The Accor Group is one of the world’s leading hotel businesses, responsible for brands including Sofitel, Novotel, Ibis and others. It covers all market sectors-budget, mid scale and five stars, and has some 3,700 hotels throughout the world. It began life by offering the first Novotel in France in 1967 after its founders noted the success of the out-of-town hotel service in America. It now operates in 90 countries and is listed on the Bourse, the French Stock Exchange.
The Accor Group is the third largest hotel group in the world and prides itself on covering all areas of this market-the Sofitels for the luxury market, Mercure and Novotel at the middle market and five brands in the economy market: Ibis, Formule 1, Motel 6, Etap and Red Roof Inns. It has grown from its humble beginnings in France both organically and by judicious acquisition. It enjoys a wide geographical spread in its business, working in all continents, while retaining an absolute commitment to its core values of customer service. It has a history of innovation. At the time its first hotel opened, the idea of fully-serviced hotels with en suite facilities on the outskirts of a major town was virtually unheard of; it has gone further and put hotels into areas that are not widely populated by the competition, such as China, and areas within other countries that aren’t near airports or International cities. It also operates a number of other businesses – Accor Services, for example, which provides vouchers or tokens that are offered by employers and governments in place of cash payments.
The majority of such schemes worldwide are operated by Accor; its main focus, however, remains the hotel industry.
Company Culture and Style
Many companies profiled in this book describes their ethos as entrepreneurial. Accor’s HR director, Philip Addison, prefers to think of Accor’s personnel as responsible and empowered. Mangers can make mistakes (or learn, to use the alternative phrase); this isn’t a company in which, for example, a member of staff with a problem gets referred to the HR department; managers are encouraged to be hands-on and take responsibility for their teams. The Company likes innovation and it likes serving customers. In a survey conducted among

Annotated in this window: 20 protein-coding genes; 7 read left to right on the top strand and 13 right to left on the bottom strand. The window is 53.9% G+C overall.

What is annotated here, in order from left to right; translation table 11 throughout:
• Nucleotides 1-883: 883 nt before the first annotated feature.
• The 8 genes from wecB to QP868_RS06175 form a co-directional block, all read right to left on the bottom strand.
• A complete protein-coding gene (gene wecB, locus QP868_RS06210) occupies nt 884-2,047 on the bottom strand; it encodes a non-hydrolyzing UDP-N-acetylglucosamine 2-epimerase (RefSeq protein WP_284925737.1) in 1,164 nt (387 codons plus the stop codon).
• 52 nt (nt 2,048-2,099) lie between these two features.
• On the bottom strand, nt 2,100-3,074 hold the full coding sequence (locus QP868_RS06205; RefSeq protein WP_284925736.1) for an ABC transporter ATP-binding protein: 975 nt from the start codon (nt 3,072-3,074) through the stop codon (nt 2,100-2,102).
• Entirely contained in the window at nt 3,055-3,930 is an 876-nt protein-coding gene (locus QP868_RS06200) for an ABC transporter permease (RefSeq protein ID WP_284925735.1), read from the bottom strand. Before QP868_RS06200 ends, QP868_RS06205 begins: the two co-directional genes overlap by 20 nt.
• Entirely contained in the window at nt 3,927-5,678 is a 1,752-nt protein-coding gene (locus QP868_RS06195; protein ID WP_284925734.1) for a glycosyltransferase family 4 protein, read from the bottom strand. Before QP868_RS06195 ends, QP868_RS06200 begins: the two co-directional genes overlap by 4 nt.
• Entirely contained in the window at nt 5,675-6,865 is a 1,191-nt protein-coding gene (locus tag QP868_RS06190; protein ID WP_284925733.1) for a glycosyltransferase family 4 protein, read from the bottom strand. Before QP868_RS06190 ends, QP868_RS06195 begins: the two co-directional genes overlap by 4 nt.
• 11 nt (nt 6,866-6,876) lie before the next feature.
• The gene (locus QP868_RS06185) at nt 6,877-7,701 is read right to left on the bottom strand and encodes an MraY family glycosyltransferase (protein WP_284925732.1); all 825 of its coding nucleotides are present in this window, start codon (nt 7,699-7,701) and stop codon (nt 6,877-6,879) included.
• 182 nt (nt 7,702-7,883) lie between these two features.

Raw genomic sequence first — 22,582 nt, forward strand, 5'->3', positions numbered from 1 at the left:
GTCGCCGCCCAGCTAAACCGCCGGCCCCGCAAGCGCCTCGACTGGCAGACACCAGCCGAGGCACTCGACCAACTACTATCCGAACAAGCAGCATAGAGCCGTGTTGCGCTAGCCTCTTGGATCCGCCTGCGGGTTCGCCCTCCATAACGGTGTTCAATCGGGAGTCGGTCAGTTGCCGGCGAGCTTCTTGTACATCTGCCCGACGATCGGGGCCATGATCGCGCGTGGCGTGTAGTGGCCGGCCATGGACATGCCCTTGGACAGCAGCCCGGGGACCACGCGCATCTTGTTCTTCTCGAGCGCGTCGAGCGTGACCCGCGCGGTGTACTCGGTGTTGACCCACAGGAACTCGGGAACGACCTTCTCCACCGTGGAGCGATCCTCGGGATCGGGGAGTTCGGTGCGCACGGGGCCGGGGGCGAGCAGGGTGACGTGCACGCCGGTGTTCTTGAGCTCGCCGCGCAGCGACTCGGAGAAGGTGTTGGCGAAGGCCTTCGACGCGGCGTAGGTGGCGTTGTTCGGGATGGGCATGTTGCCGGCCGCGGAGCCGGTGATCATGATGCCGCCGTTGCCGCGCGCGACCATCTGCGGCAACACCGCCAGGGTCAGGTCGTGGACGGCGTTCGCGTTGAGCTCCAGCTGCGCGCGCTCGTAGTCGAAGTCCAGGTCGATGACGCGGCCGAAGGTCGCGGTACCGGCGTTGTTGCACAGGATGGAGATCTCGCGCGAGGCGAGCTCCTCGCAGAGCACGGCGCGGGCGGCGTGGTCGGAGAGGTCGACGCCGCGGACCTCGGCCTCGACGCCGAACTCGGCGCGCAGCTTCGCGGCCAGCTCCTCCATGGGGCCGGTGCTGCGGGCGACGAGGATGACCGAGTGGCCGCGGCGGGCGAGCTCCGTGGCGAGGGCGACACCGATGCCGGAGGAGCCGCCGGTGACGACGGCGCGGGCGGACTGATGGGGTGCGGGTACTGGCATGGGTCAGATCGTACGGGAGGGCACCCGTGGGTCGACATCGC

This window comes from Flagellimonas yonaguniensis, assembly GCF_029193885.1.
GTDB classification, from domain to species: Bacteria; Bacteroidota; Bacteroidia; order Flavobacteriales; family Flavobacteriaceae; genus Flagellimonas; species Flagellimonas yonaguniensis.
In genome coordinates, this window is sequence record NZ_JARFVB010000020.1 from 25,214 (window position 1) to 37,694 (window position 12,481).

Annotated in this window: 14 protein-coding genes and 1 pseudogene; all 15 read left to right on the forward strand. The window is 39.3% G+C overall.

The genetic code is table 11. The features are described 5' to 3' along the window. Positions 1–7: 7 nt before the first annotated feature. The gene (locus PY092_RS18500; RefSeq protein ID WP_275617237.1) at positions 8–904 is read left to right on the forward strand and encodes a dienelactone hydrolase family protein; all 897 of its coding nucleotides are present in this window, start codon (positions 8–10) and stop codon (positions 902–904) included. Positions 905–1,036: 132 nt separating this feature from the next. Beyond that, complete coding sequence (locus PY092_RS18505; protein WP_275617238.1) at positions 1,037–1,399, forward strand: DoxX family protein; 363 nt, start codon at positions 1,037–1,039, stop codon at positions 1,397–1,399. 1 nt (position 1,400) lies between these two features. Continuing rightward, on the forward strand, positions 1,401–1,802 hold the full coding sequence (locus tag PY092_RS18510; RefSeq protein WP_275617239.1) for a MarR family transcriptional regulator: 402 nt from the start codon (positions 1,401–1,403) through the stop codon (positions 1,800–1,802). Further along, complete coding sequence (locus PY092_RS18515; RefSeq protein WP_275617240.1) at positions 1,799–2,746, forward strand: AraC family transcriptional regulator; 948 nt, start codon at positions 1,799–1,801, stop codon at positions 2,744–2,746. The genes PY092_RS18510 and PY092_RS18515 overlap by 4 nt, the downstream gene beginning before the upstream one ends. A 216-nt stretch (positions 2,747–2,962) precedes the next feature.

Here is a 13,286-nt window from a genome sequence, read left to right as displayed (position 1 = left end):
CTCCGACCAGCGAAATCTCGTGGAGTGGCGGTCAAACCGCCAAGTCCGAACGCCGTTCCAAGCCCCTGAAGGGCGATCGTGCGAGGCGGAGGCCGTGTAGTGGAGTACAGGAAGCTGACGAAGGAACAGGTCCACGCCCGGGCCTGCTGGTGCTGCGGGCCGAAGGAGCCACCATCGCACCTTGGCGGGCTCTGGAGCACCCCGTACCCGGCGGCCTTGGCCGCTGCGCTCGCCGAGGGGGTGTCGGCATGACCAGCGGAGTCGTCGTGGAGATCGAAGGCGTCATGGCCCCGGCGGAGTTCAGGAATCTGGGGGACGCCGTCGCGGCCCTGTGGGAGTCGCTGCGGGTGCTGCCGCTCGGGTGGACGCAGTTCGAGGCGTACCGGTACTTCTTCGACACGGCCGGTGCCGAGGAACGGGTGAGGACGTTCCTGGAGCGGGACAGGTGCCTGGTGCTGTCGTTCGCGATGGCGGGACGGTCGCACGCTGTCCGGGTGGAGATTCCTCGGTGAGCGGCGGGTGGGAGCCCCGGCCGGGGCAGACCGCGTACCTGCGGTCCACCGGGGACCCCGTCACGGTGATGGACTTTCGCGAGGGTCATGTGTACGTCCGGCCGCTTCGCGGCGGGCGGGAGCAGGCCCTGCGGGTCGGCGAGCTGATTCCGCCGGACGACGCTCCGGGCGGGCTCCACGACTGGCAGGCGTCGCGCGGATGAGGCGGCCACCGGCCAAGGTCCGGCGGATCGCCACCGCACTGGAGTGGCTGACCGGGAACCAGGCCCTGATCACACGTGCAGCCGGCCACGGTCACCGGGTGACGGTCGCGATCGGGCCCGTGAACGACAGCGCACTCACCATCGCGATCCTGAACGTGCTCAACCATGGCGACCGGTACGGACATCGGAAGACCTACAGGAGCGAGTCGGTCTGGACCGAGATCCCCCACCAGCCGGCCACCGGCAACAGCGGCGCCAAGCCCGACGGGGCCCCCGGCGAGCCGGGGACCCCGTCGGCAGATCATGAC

staff, 86 per cent of employees thought the company did whatever it took to satisfy customers, 82 per cent thought customer service came first every day and 78 per cent thought employees got their greatest satisfaction from customer contact. Tellingly, 82 per cent were proud to belong to the Group and 78 per cent thought employees got their greatest satisfaction from customer contact. Tellingly, 82 per cent were proud to belong to the Group and 78 per cent of managers agreed with company’s strategy. The co-founders still exercise a lot of influence over the culture of the business, leading to a can-do-attitude. In the early days they’d just go and get on with it, says Addison. This is known as L’esprit Accor. The business has matured but the same attitude of “we can achieve this” permeates it, and not just if you’ve been with the business for ages: If you do your job
well you won’t be held back by hierarchy or anything else, they’re happy for new people to have ideas, says Human Resources Manager, Jackie Allen. This means communications are very open and the management structure is as flat as it can be given a staff of 147,000. There is a formalised open door policy, helped along by the electronic innov@accor, a suggestion box on the company intranet. The other thing that it is important to understand about Accor, and which may not be apparent at first glance, is its awareness of its place in the world. As a business that operates a lot in the Far east for example, it is aware of the problems with child prostitution and is active in campaigning for and funding charities acting to eradicate this and helping its young victims; it also takes its environmental responsibilities seriously and considers this very carefully when
developing new hotel projects.
If you want to work somewhere in which managers can divest their responsibilities for personnel to the centralised HR department, you can basically cross Accor off your list of potential employers. Addison is determined that such policies don’t work, giving management licence to shrink rather embrace its responsibilities. Recruitment outside the Web happens at local level with the HR department supporting and facilitating. That said, the company enacted an Ethics in Management Charter in 1990 and co-founded the